Taste and See: Sabbath

Lent 2011.jpgAll the heads of the priesthood, and the people too, added infidelity to infidelity, copying all the shameful practices of the nations and defiling the Temple that the Lord had consecrated for himself in Jerusalem. The Lord, the God of their ancestors, tirelessly sent them messenger after messenger, since he wished to spare his people and his house. But they ridiculed the messengers of God, they despised his words, they laughed at his prophets, until at last the wrath of the Lord rose so high against his people that there was no further remedy.

They burned down the Temple of God, demolished the walls of Jerusalem, set fire to all its palaces, and destroyed everything of value in it. The survivors were deported by Nebuchadnezzar to Babylon; they were to serve him and his sons until the kingdom of Persia came to power. This is how the word of the Lord was fulfilled that he spoke through Jeremiah, ‘Until this land has enjoyed its sabbath rest, until seventy years have gone by, it will keep sabbath throughout the days of its desolation.’

And in the first year of Cyrus king of Persia, to fulfil the word of the Lord that was spoken through Jeremiah, the Lord roused the spirit of Cyrus king of Persia to issue a proclamation and to have it publicly displayed throughout his kingdom: ‘Thus speaks Cyrus king of Persia, “the Lord, the God of heaven, has given me all the kingdoms of the earth; he has ordered me to build him a Temple in Jerusalem, in Judah. Whoever there is among you of all his people, may his God be with him! Let him go up.”’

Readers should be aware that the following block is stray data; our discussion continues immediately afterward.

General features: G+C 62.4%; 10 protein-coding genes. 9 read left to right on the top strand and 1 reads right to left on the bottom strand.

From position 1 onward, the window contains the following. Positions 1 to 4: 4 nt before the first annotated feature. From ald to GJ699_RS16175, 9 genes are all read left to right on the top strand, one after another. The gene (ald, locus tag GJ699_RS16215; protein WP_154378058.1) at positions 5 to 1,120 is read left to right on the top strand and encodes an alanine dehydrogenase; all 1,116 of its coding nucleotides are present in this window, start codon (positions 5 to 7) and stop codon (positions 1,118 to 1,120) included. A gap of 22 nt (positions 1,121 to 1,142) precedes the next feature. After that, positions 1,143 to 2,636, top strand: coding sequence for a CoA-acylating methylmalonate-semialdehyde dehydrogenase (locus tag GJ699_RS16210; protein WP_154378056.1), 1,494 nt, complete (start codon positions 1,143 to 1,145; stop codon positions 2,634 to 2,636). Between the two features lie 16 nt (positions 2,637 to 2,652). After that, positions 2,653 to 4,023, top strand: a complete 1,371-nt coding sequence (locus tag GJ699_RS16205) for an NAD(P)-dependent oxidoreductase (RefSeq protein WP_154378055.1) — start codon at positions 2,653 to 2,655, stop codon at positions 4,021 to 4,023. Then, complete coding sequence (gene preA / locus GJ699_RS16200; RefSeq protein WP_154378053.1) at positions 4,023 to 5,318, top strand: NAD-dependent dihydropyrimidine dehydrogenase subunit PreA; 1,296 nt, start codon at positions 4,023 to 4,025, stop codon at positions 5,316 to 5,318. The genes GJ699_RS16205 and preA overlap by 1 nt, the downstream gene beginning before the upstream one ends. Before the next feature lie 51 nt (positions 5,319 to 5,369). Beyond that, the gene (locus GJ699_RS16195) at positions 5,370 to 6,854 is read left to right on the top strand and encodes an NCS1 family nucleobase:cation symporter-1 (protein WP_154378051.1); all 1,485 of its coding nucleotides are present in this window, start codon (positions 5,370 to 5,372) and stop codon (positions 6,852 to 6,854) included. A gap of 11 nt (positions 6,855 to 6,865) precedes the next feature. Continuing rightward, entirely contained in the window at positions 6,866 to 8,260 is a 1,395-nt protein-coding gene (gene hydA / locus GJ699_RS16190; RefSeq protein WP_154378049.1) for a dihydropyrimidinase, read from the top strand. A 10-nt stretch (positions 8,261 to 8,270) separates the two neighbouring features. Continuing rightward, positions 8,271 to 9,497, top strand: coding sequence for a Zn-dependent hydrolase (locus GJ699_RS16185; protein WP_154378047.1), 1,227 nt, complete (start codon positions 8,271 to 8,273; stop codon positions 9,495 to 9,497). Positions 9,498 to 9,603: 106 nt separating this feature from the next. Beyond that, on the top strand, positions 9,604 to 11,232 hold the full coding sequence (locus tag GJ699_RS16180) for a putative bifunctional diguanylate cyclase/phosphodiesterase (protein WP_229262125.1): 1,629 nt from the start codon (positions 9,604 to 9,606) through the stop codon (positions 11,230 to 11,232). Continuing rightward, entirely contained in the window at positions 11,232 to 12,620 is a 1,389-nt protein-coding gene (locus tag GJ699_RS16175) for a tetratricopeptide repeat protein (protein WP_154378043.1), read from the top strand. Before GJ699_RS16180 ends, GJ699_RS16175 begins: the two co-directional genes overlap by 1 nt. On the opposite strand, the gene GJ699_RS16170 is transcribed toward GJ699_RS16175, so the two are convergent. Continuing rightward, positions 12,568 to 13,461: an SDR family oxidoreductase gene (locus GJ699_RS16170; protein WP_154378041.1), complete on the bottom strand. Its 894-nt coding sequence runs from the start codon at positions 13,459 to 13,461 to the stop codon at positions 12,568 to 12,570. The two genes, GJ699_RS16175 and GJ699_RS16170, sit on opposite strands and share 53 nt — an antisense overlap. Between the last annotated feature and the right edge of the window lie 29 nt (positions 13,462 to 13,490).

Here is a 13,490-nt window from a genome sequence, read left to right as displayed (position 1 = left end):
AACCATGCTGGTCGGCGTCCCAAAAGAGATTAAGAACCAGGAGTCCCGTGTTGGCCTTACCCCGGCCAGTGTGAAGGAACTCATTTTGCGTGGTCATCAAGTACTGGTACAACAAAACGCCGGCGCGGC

First reading for the 4th Sunday of Lent
2 Chronicles 36:14-16,19-23

The reading speaks of a Sabbath rest: not a day’s rest for the people, but a Sabbath of 70 years for land and people – a time of repentance and recovery for the sins  for which Israel finds herself in exile.

It echoes our time of Lent: a time when we are called to know our sins and repent of them and find the Sabbath comfort that reconciliation brings, confessing our sins and being offered peace and wholeness and hope.

Any time can serve as a time for repentance of sins, but for us, especially, it is Lent: each year time to know our faults, our failings and to know the love of God for us despite this.

Lent Frontal by Johnny Dewe Matthews. Photo (c) 2011, Allen Morris

 

Speak Lord: restore us too

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All the heads of the priesthood, and the people too, added infidelity to infidelity, copying all the shameful practices of the nations and defiling the Temple that the Lord had consecrated for himself in Jerusalem. The Lord, the God of their ancestors, tirelessly sent them messenger after messenger, since he wished to spare his people and his house. But they ridiculed the messengers of God, they despised his words, they laughed at his prophets, until at last the wrath of the Lord rose so high against his people that there was no further remedy.